According to the World Health Organization (WHO), elderly abuse is a violation of human rights and significant cause of illness, injury, loss of productivity, isolation and despair.
It’s something no one wants to think about, let alone actually witness, but truth be told, abuse of our country’s elderly is not only a problem but it is increasingly common. And with a baby boomer population that is finally reaching senior status, chances are that it will only get worse. If you are in a professional capacity working with the elderly in a hospital, clinic or assisted-living facility and suspect a patient may be the victim of abuse, you must act to help put perpetrators behind bars and prevent it from further occurrence.
- Physical Injury: Odd bruising and injuries that don’t align with what the patient is describing. It’s true that many elderly people are unsteady in the older age and injury themselves without a great amount of exertion, but when the injuries seem to occur frequently, they may warrant a closer look. Many times due to medication, illness or age they may not remember exactly how the injury occurred, this is why as a healthcare professional you will need to become their advocate and speak up for them. It is sickening to hear reports of what occurs behind nursing home doors, but physical abuse can and does happen, and it is not just limited to outright physical violence. Shaking, force-feeding, pushing, striking with (without) an object, and shoving are among some of the types of reported and documented abuses portrayed upon helpless victims. If you notice that some of their personal effects are broken or missing (like eyeglasses) or if they are fearful to be alone with a particular co-worker, do not dismiss their claims, there may be more going on than meets the eye.
- Sexual Abuse: It is a crime that goes beyond head-shaking and utter disgust, but unfortunately, does occur and the repercussions are far-reaching. Forcing a victim to undergo sexual abuse (no matter what age) is reprehensible, but perpetrated upon victims who, for medical and social reasons, are unable to stand up for themselves makes it even more egregious. Yet, there have been arrests made for those who have forced themselves upon incapacitated victims, even photographing their acts. Those who are abused may be reluctant to share their abuse due to shame or incapacity, but as a care-provider, it you are seeing a pattern of bruising in the genital area, torn or stained undergarments or unexplained bleeding, you must act on their behalf.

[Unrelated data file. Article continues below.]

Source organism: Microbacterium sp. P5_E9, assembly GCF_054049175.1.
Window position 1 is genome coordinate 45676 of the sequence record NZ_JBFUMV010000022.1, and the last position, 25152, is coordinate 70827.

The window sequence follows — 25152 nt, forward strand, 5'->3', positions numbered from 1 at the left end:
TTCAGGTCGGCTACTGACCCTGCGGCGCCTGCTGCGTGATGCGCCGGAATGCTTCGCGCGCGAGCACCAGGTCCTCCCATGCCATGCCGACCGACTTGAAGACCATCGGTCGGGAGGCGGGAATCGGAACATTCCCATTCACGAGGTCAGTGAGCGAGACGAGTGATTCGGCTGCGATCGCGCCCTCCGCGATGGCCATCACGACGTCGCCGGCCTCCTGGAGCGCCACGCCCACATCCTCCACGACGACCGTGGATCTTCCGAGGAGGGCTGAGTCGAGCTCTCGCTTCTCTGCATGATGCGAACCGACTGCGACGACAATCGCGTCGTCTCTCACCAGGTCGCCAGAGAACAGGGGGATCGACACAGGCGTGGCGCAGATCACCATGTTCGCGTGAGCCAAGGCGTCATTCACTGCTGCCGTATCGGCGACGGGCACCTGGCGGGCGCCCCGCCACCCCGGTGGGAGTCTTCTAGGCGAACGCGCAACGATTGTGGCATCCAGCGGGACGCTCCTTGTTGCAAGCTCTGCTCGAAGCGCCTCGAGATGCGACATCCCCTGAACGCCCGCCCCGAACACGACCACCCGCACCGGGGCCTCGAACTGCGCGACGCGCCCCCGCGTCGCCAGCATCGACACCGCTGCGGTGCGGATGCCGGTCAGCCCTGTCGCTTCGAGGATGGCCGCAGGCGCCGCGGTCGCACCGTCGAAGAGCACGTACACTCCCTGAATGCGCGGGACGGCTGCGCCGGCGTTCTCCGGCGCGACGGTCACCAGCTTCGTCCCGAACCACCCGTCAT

- Neglect: If you notice that a patient has bedsores or seems unkempt or ill-dressed, appears thin and malnourished, chances are their abuse is in the form of neglect. Don’t forget that this is someone’s loved one and speaking up will not only put a light on the abuse but will help prevent further damage.
What to do next?
The National Center on Elder Abuse (NCEA) serves as a national resource center dedicated to the prevention of elder mistreatment. First established by the U.S. Administration on Aging (AoA) in 1988 as a national elder abuse resource center, the NCEA was granted a permanent home at AoA in the 1992 amendments made to Title II of the Older Americans Act [To locate your State Resource: visit National Center on Elder Abuse.]
If you suspect abuse, you must act. Even if you cannot present physical proof of the alleged abuse, your actions could be what ultimately saves someone’s life. Leave evidence up to the investigators to find, if you feel that you are dealing with a victim of abuse, it is in your patient’s best interest for you to make that initial contact. Some states have hotlines available in order to begin the investigation process; otherwise placing a call to 911 will at least get the ball rolling. Make sure to have the victim’s name, physical address and phone number ready for authorities. Remember how much your parent’s looked after your own well-being while growing up, it’s time to make sure that they are equally cared for.
GUEST AUTHOR: Kathryn Norcutt has been an active member of the health care community for over 20 years. During her time as a nurse, she has helped people from all walks of life and ages. Now, Kathryn leads a much less hectic life and devotes much of her free time to writing for RN Network, a site specializing in RN jobs